The majority of parents believe their kids to be special. And, of course, they are. Each day they witness their curiosity, and their intelligence, enthusiasm, and sense of fun. They watch as this tiny little human grows and develops an identity and unique personality. It can, therefore, be heartbreaking to realise that your amazing child doesn’t see this. And worse, that they are not conscious of their self-worth and lack confidence.
If you’ve ever completed that therapeutic exercise where you write a letter to your younger self, you’ll know that you want to hug that person, tell them that it will all be okay and give them advice from the benefit of hindsight. If you have children, you can impart all of this wisdom and help them to understand their value and worth in the world.
Responding To Needs
From being an infant, your child will provide you with cues to let you know that they need attention. When your baby cries, if you respond with love and affection, this sends a signal that they are being responded to and therefore have worth. The same is true as children get older. They rarely come right out and tell you that they need attention but will find many ways to achieve it. Even naughtiness can be a form of attention-seeking. Though your response to this behaviour is likely to be negative, this is better than being ignored.
So responding to your child’s needs will help them develop their sense of worth from a very young age. Of course, it’s not possible to drop everything and respond to your child immediately; but developing a pattern of positive responses is usually sufficient.
All children are different. Some will enjoy sports, some will enjoy reading and learning, others will excel at dance or acting. It’s important to encourage your child in their interests, without pushing them. If you come from a family of academics, but your child isn’t following in these footsteps, don’t try to force it. Not listening to their needs and desires signals that they are not valued, or worse, that there is something intrinsically wrong with them.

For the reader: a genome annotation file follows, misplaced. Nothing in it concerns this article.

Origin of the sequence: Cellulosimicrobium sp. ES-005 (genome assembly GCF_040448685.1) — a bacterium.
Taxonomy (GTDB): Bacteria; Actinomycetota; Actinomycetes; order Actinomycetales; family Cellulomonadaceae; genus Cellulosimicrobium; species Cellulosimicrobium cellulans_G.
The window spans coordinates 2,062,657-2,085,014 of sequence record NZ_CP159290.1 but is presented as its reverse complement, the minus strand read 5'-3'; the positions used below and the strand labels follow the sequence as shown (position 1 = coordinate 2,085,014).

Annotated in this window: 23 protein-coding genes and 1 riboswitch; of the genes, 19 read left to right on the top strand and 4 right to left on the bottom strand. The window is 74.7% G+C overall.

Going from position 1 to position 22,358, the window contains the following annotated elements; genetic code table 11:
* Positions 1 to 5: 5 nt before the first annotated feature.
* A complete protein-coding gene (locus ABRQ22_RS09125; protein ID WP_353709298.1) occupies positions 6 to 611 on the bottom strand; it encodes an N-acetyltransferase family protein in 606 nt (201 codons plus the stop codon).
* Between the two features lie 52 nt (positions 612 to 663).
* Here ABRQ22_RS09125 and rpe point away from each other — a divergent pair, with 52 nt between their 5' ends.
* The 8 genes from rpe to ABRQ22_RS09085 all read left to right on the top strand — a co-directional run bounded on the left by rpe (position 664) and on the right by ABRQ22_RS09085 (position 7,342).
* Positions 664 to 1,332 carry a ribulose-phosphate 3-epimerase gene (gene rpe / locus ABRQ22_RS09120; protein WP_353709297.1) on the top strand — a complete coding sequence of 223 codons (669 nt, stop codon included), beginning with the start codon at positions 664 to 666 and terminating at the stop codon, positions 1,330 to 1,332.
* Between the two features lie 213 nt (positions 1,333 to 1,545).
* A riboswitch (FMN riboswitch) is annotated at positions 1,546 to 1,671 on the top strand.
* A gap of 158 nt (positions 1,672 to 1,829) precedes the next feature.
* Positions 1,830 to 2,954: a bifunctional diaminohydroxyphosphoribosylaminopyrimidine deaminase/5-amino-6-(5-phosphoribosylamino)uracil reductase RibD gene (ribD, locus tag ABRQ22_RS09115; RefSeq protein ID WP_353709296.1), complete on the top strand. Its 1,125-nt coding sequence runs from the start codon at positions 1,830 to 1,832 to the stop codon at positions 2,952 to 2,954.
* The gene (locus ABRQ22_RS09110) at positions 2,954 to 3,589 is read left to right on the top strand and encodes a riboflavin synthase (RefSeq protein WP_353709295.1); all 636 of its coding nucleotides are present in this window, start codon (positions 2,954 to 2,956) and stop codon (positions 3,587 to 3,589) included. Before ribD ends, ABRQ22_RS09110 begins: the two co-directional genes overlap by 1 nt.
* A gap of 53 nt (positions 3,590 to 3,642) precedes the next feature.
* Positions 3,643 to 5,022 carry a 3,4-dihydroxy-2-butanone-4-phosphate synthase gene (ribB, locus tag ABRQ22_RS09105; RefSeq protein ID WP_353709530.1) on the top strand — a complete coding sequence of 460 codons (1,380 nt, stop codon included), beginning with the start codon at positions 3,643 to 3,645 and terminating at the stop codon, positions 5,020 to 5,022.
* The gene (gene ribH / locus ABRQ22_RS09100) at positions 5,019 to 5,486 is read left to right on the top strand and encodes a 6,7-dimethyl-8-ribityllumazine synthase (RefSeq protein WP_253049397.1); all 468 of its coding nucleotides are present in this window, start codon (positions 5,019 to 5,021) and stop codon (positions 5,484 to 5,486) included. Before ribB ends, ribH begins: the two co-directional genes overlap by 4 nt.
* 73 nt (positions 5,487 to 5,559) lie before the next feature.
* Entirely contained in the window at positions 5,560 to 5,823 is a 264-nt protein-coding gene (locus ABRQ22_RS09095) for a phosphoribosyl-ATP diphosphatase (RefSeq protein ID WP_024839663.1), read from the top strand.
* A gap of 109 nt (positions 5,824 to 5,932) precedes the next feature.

Traditionally some hobbies and achievements are praised and rewarded but not others. Whatever area your child excels in, should be valued. Help them feel a sense of accomplishment and achievement. Simple things like gold stars, badges, or trophies can help with this. Premiertrophies.co.uk and other companies provide custom engraving on a range of awards.
Let Them Take Responsibility
Doing everything for your son or daughter and not allowing them to be responsible for their own actions, can indicate that they are not up to the job. Whereas, trusting them to make decisions and allowing them some freedoms has the opposite effect. Of course, they still need limits. Though they will push against boundaries, their existence provides a sense of safety, security and feeling cared for. It’s a balancing act to get this just right.
Sometimes it can feel as though parents are pressured to be perfect. Do this, and your child will feel lonely. Do that, and your child will be spoiled. Sometimes it’s difficult knowing what to do for the best. Self-esteem is important. It helps form your child’s place in the world, how they respond to others and the choices they make. The best gift you can give your child to develop their self-worth is your time.
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